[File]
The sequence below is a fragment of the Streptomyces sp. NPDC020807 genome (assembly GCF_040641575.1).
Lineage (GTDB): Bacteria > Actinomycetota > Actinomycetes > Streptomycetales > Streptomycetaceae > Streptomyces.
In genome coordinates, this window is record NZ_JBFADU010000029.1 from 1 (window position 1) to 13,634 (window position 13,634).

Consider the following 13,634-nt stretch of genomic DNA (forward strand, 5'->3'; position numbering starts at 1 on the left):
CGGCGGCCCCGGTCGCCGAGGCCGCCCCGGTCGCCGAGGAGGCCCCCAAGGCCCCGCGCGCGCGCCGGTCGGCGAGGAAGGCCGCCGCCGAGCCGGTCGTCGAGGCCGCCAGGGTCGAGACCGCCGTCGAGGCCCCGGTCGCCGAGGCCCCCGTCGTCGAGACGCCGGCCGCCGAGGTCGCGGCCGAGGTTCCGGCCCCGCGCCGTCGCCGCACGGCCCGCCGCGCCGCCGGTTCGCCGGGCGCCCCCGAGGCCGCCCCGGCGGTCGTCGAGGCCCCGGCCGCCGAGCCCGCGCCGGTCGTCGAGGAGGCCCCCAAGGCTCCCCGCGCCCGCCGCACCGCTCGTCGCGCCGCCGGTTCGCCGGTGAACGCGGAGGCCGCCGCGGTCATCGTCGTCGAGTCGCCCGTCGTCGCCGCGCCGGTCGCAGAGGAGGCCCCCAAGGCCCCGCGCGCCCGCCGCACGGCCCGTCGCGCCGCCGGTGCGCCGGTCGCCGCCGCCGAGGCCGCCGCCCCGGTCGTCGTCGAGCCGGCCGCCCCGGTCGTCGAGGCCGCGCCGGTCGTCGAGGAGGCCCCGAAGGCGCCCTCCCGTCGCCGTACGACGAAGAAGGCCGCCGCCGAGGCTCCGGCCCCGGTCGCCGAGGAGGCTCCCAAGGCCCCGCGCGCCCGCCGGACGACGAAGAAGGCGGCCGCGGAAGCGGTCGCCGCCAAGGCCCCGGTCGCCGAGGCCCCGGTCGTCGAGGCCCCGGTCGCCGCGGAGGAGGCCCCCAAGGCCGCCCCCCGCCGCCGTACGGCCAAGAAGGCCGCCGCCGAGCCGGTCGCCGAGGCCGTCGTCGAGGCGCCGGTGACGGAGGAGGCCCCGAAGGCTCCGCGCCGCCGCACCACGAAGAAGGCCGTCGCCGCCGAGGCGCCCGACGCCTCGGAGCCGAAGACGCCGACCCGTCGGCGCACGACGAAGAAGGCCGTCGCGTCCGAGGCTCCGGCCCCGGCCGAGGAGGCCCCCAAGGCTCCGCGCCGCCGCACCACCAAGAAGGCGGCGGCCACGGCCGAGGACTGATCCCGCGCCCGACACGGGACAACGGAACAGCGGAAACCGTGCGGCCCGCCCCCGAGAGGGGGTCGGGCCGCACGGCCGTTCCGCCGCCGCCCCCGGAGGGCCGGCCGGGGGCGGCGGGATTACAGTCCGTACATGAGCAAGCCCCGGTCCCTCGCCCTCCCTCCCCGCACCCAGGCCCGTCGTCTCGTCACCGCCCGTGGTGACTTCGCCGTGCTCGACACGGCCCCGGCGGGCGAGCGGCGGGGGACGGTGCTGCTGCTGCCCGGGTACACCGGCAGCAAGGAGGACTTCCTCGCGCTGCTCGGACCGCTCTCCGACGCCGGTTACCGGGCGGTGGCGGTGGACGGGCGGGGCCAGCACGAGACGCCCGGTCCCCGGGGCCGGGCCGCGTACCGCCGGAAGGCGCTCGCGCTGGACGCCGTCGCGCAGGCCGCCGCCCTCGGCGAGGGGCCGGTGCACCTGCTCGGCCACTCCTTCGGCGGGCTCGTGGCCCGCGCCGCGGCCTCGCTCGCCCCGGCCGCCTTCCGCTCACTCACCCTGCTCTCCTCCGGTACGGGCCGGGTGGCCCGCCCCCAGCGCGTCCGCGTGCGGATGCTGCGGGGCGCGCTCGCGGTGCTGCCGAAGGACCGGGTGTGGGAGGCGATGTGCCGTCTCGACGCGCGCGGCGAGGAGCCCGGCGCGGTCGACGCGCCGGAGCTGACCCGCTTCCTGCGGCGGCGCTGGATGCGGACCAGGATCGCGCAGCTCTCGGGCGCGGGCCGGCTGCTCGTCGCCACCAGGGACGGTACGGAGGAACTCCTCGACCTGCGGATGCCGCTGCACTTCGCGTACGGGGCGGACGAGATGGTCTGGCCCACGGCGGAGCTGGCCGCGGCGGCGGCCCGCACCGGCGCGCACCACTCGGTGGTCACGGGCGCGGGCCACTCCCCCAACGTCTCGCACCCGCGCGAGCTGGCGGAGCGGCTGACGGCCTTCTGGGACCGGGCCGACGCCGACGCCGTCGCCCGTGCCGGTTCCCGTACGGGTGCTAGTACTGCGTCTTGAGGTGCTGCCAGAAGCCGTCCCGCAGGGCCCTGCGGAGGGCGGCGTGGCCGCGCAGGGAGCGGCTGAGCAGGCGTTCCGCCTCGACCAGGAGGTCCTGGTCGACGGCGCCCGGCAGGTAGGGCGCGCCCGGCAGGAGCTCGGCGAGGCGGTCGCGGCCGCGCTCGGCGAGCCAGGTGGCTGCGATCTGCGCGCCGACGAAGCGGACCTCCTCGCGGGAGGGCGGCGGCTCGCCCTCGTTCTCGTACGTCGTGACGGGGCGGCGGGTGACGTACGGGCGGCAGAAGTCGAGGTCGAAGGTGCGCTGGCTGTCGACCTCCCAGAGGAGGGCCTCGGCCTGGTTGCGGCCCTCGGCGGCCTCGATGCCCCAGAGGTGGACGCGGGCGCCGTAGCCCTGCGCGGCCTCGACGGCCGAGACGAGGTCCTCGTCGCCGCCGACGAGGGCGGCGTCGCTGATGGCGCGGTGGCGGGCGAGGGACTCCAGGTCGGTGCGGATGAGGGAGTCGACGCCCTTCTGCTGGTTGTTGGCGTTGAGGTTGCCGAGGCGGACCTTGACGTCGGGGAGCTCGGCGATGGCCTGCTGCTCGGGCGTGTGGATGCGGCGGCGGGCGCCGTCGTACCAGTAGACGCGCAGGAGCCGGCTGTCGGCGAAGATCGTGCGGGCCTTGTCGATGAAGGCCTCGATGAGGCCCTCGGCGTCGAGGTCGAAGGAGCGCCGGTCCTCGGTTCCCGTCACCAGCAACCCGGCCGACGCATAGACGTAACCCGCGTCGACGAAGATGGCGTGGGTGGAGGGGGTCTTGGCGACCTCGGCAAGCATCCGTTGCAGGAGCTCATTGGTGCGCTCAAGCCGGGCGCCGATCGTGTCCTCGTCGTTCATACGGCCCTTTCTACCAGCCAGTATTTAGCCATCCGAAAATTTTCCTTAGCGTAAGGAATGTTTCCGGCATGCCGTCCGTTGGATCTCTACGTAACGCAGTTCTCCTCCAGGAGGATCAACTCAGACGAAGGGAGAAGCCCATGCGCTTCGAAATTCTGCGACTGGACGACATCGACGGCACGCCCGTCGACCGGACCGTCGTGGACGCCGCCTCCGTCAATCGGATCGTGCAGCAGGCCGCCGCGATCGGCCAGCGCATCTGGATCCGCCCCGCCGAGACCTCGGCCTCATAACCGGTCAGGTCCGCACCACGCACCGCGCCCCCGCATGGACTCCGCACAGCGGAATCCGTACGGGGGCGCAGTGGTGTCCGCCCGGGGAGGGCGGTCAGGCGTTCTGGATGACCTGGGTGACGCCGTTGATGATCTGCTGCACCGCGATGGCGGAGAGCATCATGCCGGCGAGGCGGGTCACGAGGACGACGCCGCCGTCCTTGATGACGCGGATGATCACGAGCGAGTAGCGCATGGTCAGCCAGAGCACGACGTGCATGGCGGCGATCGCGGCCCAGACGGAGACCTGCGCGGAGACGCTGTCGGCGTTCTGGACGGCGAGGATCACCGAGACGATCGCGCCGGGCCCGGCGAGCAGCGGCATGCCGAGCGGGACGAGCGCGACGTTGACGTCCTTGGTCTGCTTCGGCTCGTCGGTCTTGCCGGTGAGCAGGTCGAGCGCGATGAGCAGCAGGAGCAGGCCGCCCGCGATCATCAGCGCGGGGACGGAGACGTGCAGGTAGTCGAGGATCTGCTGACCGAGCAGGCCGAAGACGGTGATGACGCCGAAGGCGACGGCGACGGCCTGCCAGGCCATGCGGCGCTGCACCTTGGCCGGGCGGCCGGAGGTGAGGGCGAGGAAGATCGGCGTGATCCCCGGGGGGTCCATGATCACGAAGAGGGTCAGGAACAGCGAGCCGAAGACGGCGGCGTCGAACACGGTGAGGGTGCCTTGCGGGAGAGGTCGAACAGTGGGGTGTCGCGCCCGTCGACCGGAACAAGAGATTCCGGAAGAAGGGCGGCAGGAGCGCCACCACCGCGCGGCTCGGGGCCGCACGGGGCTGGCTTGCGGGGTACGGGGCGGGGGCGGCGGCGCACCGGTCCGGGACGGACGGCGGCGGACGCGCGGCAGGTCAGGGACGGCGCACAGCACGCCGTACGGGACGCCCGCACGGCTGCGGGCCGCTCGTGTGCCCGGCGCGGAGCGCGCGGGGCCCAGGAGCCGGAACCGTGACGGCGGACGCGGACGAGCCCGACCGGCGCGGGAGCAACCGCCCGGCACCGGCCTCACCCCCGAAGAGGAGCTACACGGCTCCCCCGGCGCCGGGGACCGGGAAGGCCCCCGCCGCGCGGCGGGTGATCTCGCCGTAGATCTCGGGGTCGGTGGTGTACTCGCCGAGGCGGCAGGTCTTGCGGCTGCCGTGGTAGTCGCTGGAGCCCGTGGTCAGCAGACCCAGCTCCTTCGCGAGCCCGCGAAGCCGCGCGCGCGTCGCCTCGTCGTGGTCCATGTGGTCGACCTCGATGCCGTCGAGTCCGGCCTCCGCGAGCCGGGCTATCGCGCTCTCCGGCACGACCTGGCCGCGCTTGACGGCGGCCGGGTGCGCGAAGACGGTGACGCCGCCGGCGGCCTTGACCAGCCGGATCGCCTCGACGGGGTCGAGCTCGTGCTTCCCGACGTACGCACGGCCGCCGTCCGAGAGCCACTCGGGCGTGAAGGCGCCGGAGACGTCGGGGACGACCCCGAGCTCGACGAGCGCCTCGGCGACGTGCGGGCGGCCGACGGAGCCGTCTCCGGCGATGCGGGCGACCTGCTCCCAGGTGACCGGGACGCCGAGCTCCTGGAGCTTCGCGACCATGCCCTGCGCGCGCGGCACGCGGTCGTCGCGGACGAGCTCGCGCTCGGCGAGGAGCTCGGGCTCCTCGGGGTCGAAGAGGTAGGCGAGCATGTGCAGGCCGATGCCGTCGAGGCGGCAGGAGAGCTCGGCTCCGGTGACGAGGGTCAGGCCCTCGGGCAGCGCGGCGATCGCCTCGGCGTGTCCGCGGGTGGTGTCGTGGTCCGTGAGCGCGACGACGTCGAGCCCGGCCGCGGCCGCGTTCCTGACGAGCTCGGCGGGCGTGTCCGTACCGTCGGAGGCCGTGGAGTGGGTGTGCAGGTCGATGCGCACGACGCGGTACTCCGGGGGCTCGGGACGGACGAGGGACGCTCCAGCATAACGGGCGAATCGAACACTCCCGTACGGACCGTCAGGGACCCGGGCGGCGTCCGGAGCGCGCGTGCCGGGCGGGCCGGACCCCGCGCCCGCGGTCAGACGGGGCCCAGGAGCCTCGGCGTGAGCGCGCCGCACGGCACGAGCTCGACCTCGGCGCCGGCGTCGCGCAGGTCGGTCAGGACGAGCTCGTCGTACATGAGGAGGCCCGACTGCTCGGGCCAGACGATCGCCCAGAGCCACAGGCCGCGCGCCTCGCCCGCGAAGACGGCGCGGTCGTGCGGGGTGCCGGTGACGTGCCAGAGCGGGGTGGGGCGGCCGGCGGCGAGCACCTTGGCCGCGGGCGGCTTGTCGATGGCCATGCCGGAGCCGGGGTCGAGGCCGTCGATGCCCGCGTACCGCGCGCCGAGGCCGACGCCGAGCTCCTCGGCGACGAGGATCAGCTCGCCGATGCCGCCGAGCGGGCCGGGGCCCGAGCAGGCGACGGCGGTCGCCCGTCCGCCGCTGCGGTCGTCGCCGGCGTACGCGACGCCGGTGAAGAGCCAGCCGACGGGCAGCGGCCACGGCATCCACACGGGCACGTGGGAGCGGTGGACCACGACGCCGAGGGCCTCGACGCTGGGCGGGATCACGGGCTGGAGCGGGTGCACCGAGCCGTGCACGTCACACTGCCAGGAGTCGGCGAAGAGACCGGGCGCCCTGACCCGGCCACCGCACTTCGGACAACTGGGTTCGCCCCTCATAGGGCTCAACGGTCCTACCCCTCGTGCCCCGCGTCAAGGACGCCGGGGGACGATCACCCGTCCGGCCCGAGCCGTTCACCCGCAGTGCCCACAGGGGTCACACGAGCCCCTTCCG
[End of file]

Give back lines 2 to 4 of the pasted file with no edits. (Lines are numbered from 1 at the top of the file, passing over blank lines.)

Lineage (GTDB): Bacteria > Actinomycetota > Actinomycetes > Streptomycetales > Streptomycetaceae > Streptomyces.
In genome coordinates, this window is record NZ_JBFADU010000029.1 from 1 (window position 1) to 13,634 (window position 13,634).

Consider the following 13,634-nt stretch of genomic DNA (forward strand, 5'->3'; position numbering starts at 1 on the left):